The angle was; AI is taking over art!!!! Reading the article we find that this is not the case here. Allen was using Midjourney as a tool like I use Photoshop or Blender or painters use grids and brushes. It wasn't that Allen said; Midjourney, make me a picture and walked away.

But say you could do that. Turn on a machine and it would just churn out pictures for you as long as it was turned on.
Would those pictures be art?
I don't know of any machines that do that now, but I do know of workshops full of oilpainters that do a very similar thing.
Are those pictures art?

I'd say yes.
If somebody takes it home and puts it on a wall and calls it art; who is to say they are wrong? For me, the measure of art is whether a picture engages your attention in a sort of feedback loop that is like - looking causes a thought which causes a look which causes a thought . . . - and it's hard for the viewer to break out of that loop with strong works of art.
This is a viewer based definition.
And whatever works works.

But one might take an artist based definition of art.
I like this one from Jasper Johns when asked how he makes art.
Simple he said. First you do something, then you do something else and carry on like that until you're done.
This is a loop where the artist stimulates themselves to a new action rather than stimulate a thought - and for me this only applies to people.
People come into the world without a purpose and are nurtured and learn. As they grow, purpose emerges in them. They want to do things for their own reasons.

That doesn't happen with machines.
They are created for purposes external to them.
One powerful feature of AI is that once a system is trained to do something it is easy and cheap to copy. The copies don't need to be trained.
I have software that turns speech into computer text and printed material into computer text. This isn't quite AI; it's based on neural networks which are a key component of AI, but makes no claim to intelligence. But the point is that I could download the system and all it's training and install it in only a few minutes.
These systems don't do things for their own reasons. They do things for my reasons.

Returning to Jason Allen's wonderful picture. It wasn't made for Midjourney's reasons. Midjourney just does what it's told. It was made for Allen's reasons. It was Allen going through the feedback loop that Jasper Johns talked about.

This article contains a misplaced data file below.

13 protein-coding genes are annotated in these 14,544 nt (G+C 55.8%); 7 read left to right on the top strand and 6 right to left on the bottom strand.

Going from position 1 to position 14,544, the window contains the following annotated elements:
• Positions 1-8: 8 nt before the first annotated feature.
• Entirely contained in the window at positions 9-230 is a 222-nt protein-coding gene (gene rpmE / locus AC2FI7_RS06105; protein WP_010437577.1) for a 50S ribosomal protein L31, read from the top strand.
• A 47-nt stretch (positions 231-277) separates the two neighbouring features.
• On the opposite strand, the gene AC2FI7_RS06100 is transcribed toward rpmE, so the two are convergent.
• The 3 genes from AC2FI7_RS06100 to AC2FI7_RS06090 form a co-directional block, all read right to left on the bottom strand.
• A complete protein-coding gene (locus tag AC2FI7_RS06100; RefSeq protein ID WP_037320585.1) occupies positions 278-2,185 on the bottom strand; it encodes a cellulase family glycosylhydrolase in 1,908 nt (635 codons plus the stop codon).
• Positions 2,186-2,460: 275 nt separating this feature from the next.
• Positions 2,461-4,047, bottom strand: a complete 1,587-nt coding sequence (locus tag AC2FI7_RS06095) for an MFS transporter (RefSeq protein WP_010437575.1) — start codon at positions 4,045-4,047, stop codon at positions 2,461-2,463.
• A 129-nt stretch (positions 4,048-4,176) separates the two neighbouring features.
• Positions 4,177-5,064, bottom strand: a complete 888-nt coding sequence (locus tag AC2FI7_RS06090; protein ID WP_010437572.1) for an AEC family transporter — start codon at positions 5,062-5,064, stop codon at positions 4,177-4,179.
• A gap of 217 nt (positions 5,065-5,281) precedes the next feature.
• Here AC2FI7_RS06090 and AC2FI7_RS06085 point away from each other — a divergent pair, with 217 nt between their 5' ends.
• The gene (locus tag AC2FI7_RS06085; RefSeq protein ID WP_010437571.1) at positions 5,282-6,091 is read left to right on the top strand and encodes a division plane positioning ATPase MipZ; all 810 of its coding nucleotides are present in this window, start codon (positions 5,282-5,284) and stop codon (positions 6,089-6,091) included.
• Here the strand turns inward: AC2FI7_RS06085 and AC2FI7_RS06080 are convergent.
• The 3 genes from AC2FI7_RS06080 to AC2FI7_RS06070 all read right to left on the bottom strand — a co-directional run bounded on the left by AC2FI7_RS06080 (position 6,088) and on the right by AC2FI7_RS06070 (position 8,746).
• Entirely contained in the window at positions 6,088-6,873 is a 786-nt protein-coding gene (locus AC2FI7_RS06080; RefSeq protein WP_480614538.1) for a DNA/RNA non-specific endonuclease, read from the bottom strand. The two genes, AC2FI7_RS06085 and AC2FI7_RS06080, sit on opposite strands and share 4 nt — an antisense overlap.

One aspect of Allen's picture is the stunning level of detail all realistically presented.
I know a bit about the process of creating a picture like that and it involves a LOT of preparation and study and practice. Artists over the years have developed many tools to aid them - from the mathematics of perspective to tools like the camera obscura that would project an image onto a canvas. All of that is included in Johns' method.

And it's normal to the artist's perspective of art, but not really apparent from the viewer's perspective. Naive viewers can have the illusion that the amazing work they are looking at is the product of some kind of genius. Well - it is - but not the kind of genius where an artist walks up to a canvas and just starts painting away and ends up with a hyper-realistic scene.
But the naive viewer wants to believe in the 'genius' and considers the tools of the trade to be cheating.
It's like; "oh - that's how you do it. My kid could do that. That's not art"

The link between photography and painting has been interesting.
I'd say that the camera obscura that projected an image can be seen as a necessary precursor of photography but once chemists learned how to capture that projected image as a physical image it changed the nature of painting. All of a sudden producing a very realistic image was a relatively trivial task.
This freed a lot of painters from the constraints of representing reality and a hundred year experiment in abstract art ensued.
And photographs weren't considered to be art.
And then you get an Ansell Adams who were saying "look at this" and people were getting into the old feedback loop of art.

What do you think?
I open the floor

Star I present regular philosophy discussions in a virtual reality called Second Life. I set a topic and people come as avatars and sit around a virtual table to discuss it. Each week I write a short essay to set the topic. I show a selection of them here.

I've been thinking and reading about philosophy for a long time but I'm mostly self taught. That is I've had the good fortune to read what interests me rather than follow a course of study. That has it's limits of course but advantages. It doesn't cost as much and is fun too.

My interests are things like evolution and cognition and social issues and economics and science in general.